Blog - Supporting Believers

Connecting with Other Believers on Purpose

Monday, March 23, 2009

Some in the military, intimidated by their surroundings, blend in as closet believers. The atmosphere oozes with worldly pride over issues like strength, speed, shooting skill and ability to handle stress. Pornography is blatant. A friend of mine, Ryan, deployed twice in Iraq, told me, “Most new Christians remain quiet about their faith.”

Following Ryan's recent return to the States, he continues to meet with and encourage some of the military men he served overseas. I asked Ryan: “What circumstances did God use to make you able to discover other Christians in the army while in Iraq?”

As a commander, although Ryan had positional authority, he tried to cultivate relational authority as well. He said, “It took time to make spiritual conversation possible. I had to win the right to be heard. In many cases, although certain guys said they were Christians, it had no effect on their behavior.” He then told me how he came to discover four men who shared his faith in Christ.

The first noticed Ryan's displeasure when he saw another soldier behave unacceptably. “Why are you so upset?” the man asked him. Ryan replied, “Because I'm a Christian and it troubles me to see people act that way.” The man looked puzzled. “Well, I'm a Christian, too, and things like that don't bother me.” This exchanged opened the way for further conversations about spiritual realities.

The discovery of a second Christian came about as a result of airing political views. The team's previous leader had been outspokenly liberal. After Ryan replaced him, one of the team members became quite vocal about such issues as big-versus-small government, gun control, global warming and the school system. Then, Ryan said, the discussions went to issues like evolution, creation and abortion. When Ryan agreed with most of these views, the man said, “So then you must be a Christian, too.”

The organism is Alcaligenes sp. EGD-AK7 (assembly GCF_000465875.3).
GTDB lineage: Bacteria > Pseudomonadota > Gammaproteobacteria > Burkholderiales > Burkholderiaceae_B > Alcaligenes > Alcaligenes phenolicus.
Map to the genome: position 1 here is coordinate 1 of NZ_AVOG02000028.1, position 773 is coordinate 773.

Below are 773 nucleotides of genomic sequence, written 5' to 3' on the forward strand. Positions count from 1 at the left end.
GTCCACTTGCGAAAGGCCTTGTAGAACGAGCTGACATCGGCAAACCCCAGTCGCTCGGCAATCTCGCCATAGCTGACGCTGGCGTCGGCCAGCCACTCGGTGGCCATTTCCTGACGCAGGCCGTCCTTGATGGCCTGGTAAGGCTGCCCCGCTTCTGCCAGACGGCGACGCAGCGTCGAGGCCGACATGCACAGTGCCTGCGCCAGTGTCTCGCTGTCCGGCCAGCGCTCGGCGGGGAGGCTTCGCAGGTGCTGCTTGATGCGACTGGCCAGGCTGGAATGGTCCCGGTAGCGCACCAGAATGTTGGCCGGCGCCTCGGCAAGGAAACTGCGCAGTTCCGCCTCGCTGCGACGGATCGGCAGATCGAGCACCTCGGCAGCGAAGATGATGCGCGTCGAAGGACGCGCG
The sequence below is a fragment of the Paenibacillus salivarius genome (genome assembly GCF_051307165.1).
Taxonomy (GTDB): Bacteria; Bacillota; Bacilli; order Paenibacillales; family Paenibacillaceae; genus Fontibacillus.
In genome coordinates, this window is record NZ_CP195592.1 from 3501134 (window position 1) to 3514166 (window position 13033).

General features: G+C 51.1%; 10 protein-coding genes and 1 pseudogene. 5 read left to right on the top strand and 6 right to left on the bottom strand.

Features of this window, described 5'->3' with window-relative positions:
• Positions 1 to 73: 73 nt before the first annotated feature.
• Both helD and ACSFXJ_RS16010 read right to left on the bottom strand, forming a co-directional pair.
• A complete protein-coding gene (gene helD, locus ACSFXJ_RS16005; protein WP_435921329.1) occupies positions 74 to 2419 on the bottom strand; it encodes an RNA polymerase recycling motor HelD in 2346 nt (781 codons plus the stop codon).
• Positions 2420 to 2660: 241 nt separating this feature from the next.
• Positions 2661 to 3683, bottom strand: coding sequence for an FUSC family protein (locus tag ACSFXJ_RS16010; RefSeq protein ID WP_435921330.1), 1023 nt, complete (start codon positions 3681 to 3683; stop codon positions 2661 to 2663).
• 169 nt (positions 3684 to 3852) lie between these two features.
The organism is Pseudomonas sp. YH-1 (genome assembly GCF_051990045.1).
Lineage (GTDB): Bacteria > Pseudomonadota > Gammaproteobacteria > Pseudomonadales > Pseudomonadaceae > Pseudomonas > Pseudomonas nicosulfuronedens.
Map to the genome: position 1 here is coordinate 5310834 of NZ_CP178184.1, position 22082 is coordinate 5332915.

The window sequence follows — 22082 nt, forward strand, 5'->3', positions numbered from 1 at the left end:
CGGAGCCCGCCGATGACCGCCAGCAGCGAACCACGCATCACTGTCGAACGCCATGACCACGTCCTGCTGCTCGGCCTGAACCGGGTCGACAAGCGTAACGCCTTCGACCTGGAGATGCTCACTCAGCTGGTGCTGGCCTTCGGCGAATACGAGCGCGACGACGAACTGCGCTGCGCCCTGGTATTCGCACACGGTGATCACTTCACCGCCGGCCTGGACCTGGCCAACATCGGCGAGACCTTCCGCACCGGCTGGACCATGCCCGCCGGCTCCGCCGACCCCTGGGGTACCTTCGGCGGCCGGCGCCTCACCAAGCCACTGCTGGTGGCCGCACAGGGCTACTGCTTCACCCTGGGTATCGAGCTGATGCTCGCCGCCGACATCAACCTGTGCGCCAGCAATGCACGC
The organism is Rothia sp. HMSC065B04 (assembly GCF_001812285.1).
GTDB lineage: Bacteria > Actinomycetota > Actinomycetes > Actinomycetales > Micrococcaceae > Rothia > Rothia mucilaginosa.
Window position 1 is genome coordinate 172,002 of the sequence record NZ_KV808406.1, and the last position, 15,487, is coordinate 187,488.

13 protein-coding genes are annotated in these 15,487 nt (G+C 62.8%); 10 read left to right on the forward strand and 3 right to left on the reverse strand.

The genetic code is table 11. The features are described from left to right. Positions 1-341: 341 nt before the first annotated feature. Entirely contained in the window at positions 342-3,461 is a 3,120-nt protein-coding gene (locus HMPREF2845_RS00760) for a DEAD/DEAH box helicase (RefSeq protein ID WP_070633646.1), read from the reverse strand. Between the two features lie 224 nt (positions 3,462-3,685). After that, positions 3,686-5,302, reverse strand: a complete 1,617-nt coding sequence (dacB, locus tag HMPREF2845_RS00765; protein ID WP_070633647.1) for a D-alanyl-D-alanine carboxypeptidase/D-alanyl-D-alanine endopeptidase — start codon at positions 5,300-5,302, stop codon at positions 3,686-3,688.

Ryan noticed that a third man had a cross tattooed on the back of his hand. Ryan asked about it—and discovered a fellow believer.

A fourth Christian surfaced while Ryan and he were working together in an armed forces booth displaying military equipment. The two of them were atop a Humvee, working with a 50-caliber machine gun. An attractive woman strolled past the booth. “Hey, said Ryan's partner, “check out that good-looking gal.” Ryan shook his head and said, “My God doesn't want me to do that.” The other soldier bristled: “I have the same God as you do.” Ryan went on to mention Jesus' words about lustful looking amounting to heart adultery. The man became silent. Then, about 15 minutes later, he asked, “Isn't it okay to at least notice that a girl is pretty?” What followed paved the way for further conversation about the Christian life.

During his time in Iraq, Ryan met with other soldiers for an on-line Bible study provided by the Navigators. They memorized verses from the Topical Memory System, shared prayer needs and prayed together. Was Ryan's effort to discover and develop relationships with Christians worth it? Definitely, he says.

First, it paid off in opportunities to be used of God in building up other members of Christ's body. Now, back in the U.S., Ryan and his wife continue to meet with a couple of the men he discovered to be Christians while in Iraq. In addition, Ryan meets on a weekday morning with his commander, one of the men who had taken part in the on-line Bible study begun in Iraq. In these morning meetings, they discuss Scripture, review what the Lord has been showing them and share prayer requests. This man is memorizing Scripture and following a daily Bible-reading schedule along with his wife.

Second, intentionally seeking out and forming relationships with believers helped Ryan stay spiritually strong himself. “The Christian new to a unit typically wants to be quiet and not make waves,” Ryan observes. “But I've learned you need to let others know you're a Christian. If you hide it, Satan will try to use it as an excuse for you to sin.”

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